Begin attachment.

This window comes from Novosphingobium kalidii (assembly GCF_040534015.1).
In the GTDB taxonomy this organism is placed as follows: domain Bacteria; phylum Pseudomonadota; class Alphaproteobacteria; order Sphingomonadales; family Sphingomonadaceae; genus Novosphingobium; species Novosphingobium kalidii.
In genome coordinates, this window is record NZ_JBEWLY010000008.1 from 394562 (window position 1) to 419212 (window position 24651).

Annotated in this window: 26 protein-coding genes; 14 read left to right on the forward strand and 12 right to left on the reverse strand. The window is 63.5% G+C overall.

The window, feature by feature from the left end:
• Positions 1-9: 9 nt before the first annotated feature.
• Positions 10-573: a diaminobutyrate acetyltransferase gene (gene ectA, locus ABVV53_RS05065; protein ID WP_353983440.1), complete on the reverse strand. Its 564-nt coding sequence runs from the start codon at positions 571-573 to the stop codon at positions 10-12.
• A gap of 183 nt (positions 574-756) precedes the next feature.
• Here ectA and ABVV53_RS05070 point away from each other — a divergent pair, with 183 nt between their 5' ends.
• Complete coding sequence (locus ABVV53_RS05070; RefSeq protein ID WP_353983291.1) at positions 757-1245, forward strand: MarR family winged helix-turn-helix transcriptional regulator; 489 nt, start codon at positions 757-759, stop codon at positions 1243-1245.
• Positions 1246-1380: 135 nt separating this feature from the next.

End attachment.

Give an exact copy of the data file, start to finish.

This window comes from Novosphingobium kalidii (assembly GCF_040534015.1).
In the GTDB taxonomy this organism is placed as follows: domain Bacteria; phylum Pseudomonadota; class Alphaproteobacteria; order Sphingomonadales; family Sphingomonadaceae; genus Novosphingobium; species Novosphingobium kalidii.
In genome coordinates, this window is record NZ_JBEWLY010000008.1 from 394562 (window position 1) to 419212 (window position 24651).

Annotated in this window: 26 protein-coding genes; 14 read left to right on the forward strand and 12 right to left on the reverse strand. The window is 63.5% G+C overall.

The window, feature by feature from the left end:
• Positions 1-9: 9 nt before the first annotated feature.
• Positions 10-573: a diaminobutyrate acetyltransferase gene (gene ectA, locus ABVV53_RS05065; protein ID WP_353983440.1), complete on the reverse strand. Its 564-nt coding sequence runs from the start codon at positions 571-573 to the stop codon at positions 10-12.
• A gap of 183 nt (positions 574-756) precedes the next feature.
• Here ectA and ABVV53_RS05070 point away from each other — a divergent pair, with 183 nt between their 5' ends.
• Complete coding sequence (locus ABVV53_RS05070; RefSeq protein ID WP_353983291.1) at positions 757-1245, forward strand: MarR family winged helix-turn-helix transcriptional regulator; 489 nt, start codon at positions 757-759, stop codon at positions 1243-1245.
• Positions 1246-1380: 135 nt separating this feature from the next.